The sky is darkening. The children are asleep. I suppose there are birds making noises, and lights from other houses. Thomas and Astrid share a glass of wine. Astrid goes inside for some reason or another. Thomas stands up and just – walks away. He leaves. Astrid returns to find her husband gone. Vanished.
And so begins a couple of decades of Astrid waiting about while Thomas wanders Europe.
It’s a pretty interesting premise, I suppose, though not enough is done with it, and the ending is both exceptionally rushed and entirely unearned. It’s a real shame.
The bulk of this slim novel is concerned with the back and forth of Astrid and Thomas in the initial days and then weeks of his disappearance. She deals with the children, his job, the police, and he just – he just walks around a bit and drinks a beer or two and eats food. Astrid is bewildered by it all, and isn’t really able to answer any questions. The smallness of her emotions are understandable, as she’s been completely blindsided by it all.
But then there’s Thomas. We spend half the book with him, but we don’t know him at all. He’s empty. He doesn’t come across as empathetic in his reasoning for leaving (he doesn’t have any) or interesting in the deadness of his emotions (that is too grand a description). Instead, he’s just an ordinary guy who decided to leave his entire family. He’d be despicable if it was worth casting a moral judgement.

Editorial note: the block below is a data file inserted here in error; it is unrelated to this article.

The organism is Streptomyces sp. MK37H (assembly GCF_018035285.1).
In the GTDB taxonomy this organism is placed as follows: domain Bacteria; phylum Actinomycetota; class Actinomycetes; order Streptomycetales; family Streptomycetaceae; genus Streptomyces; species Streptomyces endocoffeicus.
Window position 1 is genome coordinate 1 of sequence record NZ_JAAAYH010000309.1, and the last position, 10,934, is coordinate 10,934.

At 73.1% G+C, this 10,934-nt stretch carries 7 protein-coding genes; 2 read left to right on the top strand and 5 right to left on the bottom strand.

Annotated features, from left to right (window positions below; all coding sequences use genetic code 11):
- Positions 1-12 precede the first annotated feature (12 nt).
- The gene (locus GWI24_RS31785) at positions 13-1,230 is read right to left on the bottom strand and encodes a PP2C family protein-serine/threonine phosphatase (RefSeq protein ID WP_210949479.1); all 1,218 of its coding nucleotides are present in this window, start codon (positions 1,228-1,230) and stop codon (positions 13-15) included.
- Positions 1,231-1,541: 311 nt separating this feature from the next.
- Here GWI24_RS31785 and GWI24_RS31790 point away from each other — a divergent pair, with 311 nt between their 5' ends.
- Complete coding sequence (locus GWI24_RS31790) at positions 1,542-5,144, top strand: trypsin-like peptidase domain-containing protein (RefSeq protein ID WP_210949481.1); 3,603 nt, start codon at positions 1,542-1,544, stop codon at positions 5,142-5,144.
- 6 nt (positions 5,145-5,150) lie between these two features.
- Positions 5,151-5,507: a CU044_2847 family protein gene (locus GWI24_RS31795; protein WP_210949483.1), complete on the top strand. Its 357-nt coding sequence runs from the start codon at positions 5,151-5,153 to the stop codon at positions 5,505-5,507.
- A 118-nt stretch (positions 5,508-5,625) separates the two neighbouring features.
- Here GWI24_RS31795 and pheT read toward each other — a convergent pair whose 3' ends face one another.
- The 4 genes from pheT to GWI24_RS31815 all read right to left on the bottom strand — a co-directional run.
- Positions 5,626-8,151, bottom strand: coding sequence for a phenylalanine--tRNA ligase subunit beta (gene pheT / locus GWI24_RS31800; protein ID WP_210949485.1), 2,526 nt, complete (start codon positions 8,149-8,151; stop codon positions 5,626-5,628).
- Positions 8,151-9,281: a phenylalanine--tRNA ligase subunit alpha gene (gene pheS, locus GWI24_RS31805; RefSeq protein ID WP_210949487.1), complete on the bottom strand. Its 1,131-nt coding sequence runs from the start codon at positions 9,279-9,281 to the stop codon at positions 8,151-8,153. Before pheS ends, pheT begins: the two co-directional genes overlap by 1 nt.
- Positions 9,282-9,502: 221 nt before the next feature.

Which is something the book doesn’t do, neither through Astrid nor the narration itself. Thomas’ absence simply is, and that’s the whole book.
There is a very fine part of the book near the end where it seems that Thomas is dead and the narration is playing interesting time games to build dread and anticipation. This was quite effective, which made Stamm’s reluctance to commit to this all the more galling. He couldn’t stick the landing, and instead, after a fine twenty pages or so of build-up, the novel deflates and skips through years and nation states and the raising of children and burying of dogs.
It’s a waste. All of it. Exploring the social structure which allows a man to leave his family is interesting, or at least it could be, except it doesn’t occur here. Everyone is so very passive, and stoic without being stoic against anything. They just – mill about their lives.
Not for me. But the premise – yes. That was interesting. The unwritten books dealing with that concept are no doubt fascinating. But they clearly aren’t Stamm’s to write.